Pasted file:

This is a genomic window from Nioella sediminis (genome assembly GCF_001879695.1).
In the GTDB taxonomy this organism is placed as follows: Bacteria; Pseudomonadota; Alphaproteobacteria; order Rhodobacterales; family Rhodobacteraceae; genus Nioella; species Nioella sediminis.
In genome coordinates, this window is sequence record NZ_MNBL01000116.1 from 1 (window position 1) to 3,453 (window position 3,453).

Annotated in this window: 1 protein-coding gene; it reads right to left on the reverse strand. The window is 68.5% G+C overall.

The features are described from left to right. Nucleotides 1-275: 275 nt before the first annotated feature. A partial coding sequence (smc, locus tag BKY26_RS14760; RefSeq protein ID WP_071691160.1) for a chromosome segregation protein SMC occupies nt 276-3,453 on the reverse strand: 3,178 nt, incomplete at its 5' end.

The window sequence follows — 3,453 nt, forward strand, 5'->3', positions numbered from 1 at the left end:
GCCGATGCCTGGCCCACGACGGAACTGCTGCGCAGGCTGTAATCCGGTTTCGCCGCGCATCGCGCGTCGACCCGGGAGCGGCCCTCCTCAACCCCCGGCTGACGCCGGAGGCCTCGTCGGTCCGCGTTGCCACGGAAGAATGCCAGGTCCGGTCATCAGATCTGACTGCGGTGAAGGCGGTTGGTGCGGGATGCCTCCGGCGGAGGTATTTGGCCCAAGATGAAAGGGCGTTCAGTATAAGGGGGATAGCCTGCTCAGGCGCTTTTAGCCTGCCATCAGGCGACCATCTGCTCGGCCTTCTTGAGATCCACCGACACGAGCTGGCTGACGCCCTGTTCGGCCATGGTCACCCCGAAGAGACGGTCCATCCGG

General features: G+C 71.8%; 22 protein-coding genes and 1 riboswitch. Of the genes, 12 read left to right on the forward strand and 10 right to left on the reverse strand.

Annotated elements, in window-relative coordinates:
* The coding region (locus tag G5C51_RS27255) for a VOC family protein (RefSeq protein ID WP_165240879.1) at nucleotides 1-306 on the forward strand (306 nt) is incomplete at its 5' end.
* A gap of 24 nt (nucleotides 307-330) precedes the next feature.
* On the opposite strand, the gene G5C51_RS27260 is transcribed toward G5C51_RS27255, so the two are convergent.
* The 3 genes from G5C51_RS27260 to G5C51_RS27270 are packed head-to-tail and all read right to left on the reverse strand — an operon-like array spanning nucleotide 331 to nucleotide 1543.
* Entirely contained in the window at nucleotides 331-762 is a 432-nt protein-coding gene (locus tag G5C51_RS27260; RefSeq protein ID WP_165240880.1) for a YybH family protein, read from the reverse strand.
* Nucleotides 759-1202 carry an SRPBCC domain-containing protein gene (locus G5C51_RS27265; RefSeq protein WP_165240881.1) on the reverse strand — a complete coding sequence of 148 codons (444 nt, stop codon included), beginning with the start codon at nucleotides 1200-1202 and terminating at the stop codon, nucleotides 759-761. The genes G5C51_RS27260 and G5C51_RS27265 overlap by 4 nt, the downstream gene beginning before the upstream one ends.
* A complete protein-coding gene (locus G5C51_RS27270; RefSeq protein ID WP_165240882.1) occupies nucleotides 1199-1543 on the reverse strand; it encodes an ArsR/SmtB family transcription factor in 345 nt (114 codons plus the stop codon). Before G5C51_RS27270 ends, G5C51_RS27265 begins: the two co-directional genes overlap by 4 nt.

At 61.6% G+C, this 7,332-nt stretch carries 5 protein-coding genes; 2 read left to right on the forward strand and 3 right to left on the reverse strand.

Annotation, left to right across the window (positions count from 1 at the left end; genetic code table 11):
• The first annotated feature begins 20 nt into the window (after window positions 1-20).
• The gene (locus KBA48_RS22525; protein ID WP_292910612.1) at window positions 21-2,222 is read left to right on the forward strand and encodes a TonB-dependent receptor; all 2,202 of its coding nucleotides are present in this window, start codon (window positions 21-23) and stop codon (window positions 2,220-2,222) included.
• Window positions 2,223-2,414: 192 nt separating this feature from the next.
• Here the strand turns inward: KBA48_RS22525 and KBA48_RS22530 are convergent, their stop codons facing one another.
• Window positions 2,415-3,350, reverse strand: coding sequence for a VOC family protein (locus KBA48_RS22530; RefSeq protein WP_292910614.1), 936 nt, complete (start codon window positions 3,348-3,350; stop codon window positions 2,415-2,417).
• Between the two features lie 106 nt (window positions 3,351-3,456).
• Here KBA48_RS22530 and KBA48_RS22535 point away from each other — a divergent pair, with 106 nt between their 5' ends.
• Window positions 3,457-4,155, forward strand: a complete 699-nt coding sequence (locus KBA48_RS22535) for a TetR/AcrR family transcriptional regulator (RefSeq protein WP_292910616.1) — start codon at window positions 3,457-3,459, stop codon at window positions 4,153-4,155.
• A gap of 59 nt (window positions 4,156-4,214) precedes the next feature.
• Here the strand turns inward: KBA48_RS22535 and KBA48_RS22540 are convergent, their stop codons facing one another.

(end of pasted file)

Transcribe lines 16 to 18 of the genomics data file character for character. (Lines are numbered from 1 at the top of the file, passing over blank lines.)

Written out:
* A complete protein-coding gene (locus G5C51_RS27270; RefSeq protein ID WP_165240882.1) occupies nucleotides 1199-1543 on the reverse strand; it encodes an ArsR/SmtB family transcription factor in 345 nt (114 codons plus the stop codon). Before G5C51_RS27270 ends, G5C51_RS27265 begins: the two co-directional genes overlap by 4 nt.

At 61.6% G+C, this 7,332-nt stretch carries 5 protein-coding genes; 2 read left to right on the forward strand and 3 right to left on the reverse strand.

Annotation, left to right across the window (positions count from 1 at the left end; genetic code table 11):